Jerry Yang Biography
Jerry Yang is a Taiwanese-American Internet entrepreneur, engineer, and programmer. He is the co-founder and former CEO of Yahoo! Inc. He is listed in the “25 Most Influential men on the Web” and the 140th on Forbes “400 Richest Americans” list.
He moved to the U.S with his family at the age of 10. Yang did not know how to speak the English language however he became fluent in just three years.
Jerry Yang Age
Yang was born on November 6, 1968, in Taipei, Taiwan. He is 54 years old.
Jerry Yang Net Worth
He has an estimated net worth of 2.7 Billion dollars as of 2023.
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He graduated from Sierramont Middle School and Piedmont Hills High School in San Jose and went on to earn a Bachelor of Science and a Master of Science in electrical engineering from Stanford University, where he was a member of Phi Kappa Psi fraternity.
Jerry Yang Wife
Yang is married to Akiko Yamazaki, a Japanese woman who was raised in Costa Rica, whom he met in 1992 during a 6-month Stanford exchange program when they were both students there.
Jerry Yang Children
Jerry and his wife have two children but they have not disclosed their names yet. They have remained very private about their personal life.
Jerry Yang Alibaba
Yang met Alibaba founder Jack Ma in 1997 during his first trip to China. Ma, a government-employed tour guide and former English teacher, gave Yang a tour of the Great Wall of China.
The two hit it off and discussed the growth of the Web, and Ma created Alibaba several months later. A 1997 photo of Yang and Ma at the Great Wall still hangs on the wall in Alibaba’s Hangzhou office.
In 2005, under Yang’s direction but before he took over as CEO in 2007, Yahoo! purchased a 40% stake in Alibaba for $1 billion plus the assets of Yahoo! China, valued at $700 million. In 2012, Yahoo! sold a portion of its stake in Alibaba for $7.6 billion.
The company made an additional $9.4 billion in Alibaba’s 2014 IPO. Eric Jackson, the founder of hedge fund Ironfire Capital, called Yahoo!’s investment in Alibaba “the best investment an American company has ever made in China,” and stated, “Jerry deserves enormous credit for that.
Jerry Yang And David Filo
While studying at Stanford, Yang and David Filo were involved in a project to create computer chips using computer-aided design. Time and again, Filo and Yang would find a site that interested them, then would be unable to locate it the next time they logged on.
Frustrated at their inability to keep track of the good places they’d visited, Filo and Yang came up with the idea to provide a kind of road map for online users.
They put together a list of their favorite sites, organized them into topics, then designed a search engine that made finding the right site as simple as typing in the right keywords.
in 1994, they co-created an Internet website called “Jerry and David’s Guide to the World Wide Web,” which consisted of a directory of other websites. As it grew in popularity they renamed it “Yahoo! Inc.” and dropped out of Stanford.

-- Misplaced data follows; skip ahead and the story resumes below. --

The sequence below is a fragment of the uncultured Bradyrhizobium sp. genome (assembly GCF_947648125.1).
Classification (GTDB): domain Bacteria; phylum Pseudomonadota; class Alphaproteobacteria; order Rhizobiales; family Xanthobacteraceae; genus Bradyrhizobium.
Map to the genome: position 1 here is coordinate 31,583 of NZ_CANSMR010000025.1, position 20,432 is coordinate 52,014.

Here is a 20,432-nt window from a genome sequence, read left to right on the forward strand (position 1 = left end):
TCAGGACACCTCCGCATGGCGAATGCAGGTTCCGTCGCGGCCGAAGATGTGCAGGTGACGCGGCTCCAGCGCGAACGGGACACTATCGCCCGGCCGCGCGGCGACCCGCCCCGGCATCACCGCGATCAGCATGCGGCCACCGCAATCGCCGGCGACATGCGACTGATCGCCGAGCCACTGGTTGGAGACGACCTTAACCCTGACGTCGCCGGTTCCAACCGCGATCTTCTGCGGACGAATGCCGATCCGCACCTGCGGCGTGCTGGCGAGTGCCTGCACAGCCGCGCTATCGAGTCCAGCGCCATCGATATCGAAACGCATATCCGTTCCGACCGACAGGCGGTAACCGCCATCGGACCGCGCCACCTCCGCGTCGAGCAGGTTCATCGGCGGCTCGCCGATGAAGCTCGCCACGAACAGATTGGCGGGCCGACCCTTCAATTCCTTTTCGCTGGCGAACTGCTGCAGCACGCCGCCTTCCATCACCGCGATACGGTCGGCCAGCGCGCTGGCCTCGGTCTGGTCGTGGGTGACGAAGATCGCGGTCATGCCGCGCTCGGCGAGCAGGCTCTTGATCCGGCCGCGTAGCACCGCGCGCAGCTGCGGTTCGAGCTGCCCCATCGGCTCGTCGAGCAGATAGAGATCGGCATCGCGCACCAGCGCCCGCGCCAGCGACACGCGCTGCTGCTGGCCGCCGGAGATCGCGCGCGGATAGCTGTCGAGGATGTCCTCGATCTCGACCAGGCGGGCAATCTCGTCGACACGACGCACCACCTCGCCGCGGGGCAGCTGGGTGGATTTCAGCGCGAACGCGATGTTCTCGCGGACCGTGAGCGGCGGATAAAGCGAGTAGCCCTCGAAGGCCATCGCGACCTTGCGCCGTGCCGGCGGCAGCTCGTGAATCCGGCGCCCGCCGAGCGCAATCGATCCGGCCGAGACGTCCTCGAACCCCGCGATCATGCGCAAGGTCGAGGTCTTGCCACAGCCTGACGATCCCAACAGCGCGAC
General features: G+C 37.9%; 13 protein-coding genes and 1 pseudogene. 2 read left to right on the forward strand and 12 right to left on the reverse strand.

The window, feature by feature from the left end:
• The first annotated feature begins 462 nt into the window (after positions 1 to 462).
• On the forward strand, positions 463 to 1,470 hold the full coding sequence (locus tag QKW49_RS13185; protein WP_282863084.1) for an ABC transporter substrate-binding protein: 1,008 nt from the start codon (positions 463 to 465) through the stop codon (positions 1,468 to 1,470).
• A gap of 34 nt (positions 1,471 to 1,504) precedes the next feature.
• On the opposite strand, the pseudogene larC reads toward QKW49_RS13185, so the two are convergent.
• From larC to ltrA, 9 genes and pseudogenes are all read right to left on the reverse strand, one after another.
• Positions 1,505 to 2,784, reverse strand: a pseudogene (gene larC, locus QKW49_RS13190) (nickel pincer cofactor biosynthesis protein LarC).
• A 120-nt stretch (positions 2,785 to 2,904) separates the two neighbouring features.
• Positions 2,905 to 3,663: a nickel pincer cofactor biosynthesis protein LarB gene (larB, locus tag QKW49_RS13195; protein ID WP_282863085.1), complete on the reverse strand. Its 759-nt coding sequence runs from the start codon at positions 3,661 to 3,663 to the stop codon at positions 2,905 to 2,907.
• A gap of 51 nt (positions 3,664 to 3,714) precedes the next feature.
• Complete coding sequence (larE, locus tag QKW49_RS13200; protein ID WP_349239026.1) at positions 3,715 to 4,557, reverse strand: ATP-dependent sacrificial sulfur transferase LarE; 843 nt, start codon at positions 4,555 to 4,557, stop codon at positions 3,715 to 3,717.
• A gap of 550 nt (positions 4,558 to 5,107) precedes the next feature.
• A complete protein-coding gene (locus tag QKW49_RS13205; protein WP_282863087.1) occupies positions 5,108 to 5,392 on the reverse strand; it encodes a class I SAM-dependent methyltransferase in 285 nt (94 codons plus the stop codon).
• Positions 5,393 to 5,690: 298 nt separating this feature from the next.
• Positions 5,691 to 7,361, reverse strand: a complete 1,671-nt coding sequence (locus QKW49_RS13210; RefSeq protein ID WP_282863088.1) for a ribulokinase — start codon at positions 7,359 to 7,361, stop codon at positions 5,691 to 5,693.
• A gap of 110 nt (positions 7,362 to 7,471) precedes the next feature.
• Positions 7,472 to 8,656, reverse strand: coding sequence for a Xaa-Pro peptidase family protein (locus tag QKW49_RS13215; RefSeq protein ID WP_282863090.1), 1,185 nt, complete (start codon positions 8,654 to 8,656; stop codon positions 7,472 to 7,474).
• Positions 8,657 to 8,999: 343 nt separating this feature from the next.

They also made themselves multimillionaires in the process. Yahoo! received around 100,000 unique visitors by the fall of 1994.
In April 1995, Yahoo! received a $2 million investment from Sequoia Capital and Tim Koogle was hired as CEO, and Yang and Filo were each appointed “Chief Yahoo”.
Yahoo! received a second round of funding in the Fall 1995 from Reuters and Softbank. It went public in April 1996 with 49 employees.
In 1999, Yang was named to the MIT Technology Review TR100 as one of the top 100 innovators in the world under the age of 35.
Terry Semel replaced Koogle as CEO after the dot-com bubble crash and he served until 2007 when the rise of Google led the board to fire him and appoint Yang as interim CEO.
Jerry Yang Yahoo
In 2005, Yahoo co founder Jerry Yang pulled off what would be one of the greatest strategic investments in tech history: he arranged for Yahoo to spend $1 billion for a 40% stake in fledgling Chinese e-commerce site Alibaba.
Ironically, the Yahoo sale became an inevitability not in spite of Yang’s amazing Alibaba heist, but because of it. Yahoo’s core business of news, email, and advertising technology has been in a steady decline for years, as the company missed out on the search, social, and mobile waves.
But there would be no impetus to sell, abandoning Yahoo’s independence, if not for the Alibaba stake.For over a year now, as Yahoo continued to slide into irrelevancy in Silicon Valley, the company tried in vain to find a way to realize a tax-free gain on its Alibaba shares.
The stock went up or (mostly) down based on updates to that strategic alternatives plan, rather than the forgettable quarterly results.
CEO Marissa Mayer tried in vain to reorient the business around mobile apps, video advertising, and social networking opportunities but none of that was more than a footnote to investors.
Jerry Yang Philanthropy
In February 2007, Yang and his wife gave $75 million to Stanford University, their alma mater, $50 million of which went to building the “Jerry Yang and Akiko Yamazaki Environment and Energy Building”, a multi-disciplinary research, teaching and lab building designed with sustainable architecture principles.
In late 2012 and early 2013, the Asian Art Museum of San Francisco exhibited selections from the Chinese calligraphy collection belonging to Yang and his wife.
He began the collection in the late 1990s; it contains about 250 pieces. These selections also appeared at the Metropolitan Museum of Art in the 2014 exhibition “Out of Character: Decoding Chinese Calligraphy.”
In September 2017, Yang and Yamazaki pledged $25 million to the Asian Art Museum, the largest donation in the museum’s history.